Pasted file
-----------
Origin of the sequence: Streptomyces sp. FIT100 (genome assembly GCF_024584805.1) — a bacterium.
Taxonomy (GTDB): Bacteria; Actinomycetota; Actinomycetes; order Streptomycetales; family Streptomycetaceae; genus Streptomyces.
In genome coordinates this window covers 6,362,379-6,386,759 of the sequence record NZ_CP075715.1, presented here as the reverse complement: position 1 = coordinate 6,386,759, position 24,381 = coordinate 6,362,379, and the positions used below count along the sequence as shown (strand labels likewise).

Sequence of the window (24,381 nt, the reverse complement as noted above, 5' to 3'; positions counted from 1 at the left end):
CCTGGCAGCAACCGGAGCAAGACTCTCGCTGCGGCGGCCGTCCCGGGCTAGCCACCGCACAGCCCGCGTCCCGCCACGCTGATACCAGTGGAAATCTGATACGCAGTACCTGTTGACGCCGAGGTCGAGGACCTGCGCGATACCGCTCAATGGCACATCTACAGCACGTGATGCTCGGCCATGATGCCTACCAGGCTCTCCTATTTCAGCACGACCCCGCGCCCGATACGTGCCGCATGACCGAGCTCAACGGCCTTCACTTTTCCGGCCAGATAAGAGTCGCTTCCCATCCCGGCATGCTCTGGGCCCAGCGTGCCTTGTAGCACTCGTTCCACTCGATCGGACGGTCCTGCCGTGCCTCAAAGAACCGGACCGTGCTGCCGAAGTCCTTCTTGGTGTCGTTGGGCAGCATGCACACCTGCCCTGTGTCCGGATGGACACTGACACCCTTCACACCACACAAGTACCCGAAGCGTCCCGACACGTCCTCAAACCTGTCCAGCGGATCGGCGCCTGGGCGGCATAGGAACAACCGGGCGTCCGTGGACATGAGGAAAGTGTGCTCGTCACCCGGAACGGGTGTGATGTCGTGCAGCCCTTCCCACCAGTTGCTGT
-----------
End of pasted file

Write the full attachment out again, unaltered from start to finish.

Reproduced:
Origin of the sequence: Streptomyces sp. FIT100 (genome assembly GCF_024584805.1) — a bacterium.
Taxonomy (GTDB): Bacteria; Actinomycetota; Actinomycetes; order Streptomycetales; family Streptomycetaceae; genus Streptomyces.
In genome coordinates this window covers 6,362,379-6,386,759 of the sequence record NZ_CP075715.1, presented here as the reverse complement: position 1 = coordinate 6,386,759, position 24,381 = coordinate 6,362,379, and the positions used below count along the sequence as shown (strand labels likewise).

Sequence of the window (24,381 nt, the reverse complement as noted above, 5' to 3'; positions counted from 1 at the left end):
CCTGGCAGCAACCGGAGCAAGACTCTCGCTGCGGCGGCCGTCCCGGGCTAGCCACCGCACAGCCCGCGTCCCGCCACGCTGATACCAGTGGAAATCTGATACGCAGTACCTGTTGACGCCGAGGTCGAGGACCTGCGCGATACCGCTCAATGGCACATCTACAGCACGTGATGCTCGGCCATGATGCCTACCAGGCTCTCCTATTTCAGCACGACCCCGCGCCCGATACGTGCCGCATGACCGAGCTCAACGGCCTTCACTTTTCCGGCCAGATAAGAGTCGCTTCCCATCCCGGCATGCTCTGGGCCCAGCGTGCCTTGTAGCACTCGTTCCACTCGATCGGACGGTCCTGCCGTGCCTCAAAGAACCGGACCGTGCTGCCGAAGTCCTTCTTGGTGTCGTTGGGCAGCATGCACACCTGCCCTGTGTCCGGATGGACACTGACACCCTTCACACCACACAAGTACCCGAAGCGTCCCGACACGTCCTCAAACCTGTCCAGCGGATCGGCGCCTGGGCGGCATAGGAACAACCGGGCGTCCGTGGACATGAGGAAAGTGTGCTCGTCACCCGGAACGGGTGTGATGTCGTGCAGCCCTTCCCACCAGTTGCTGT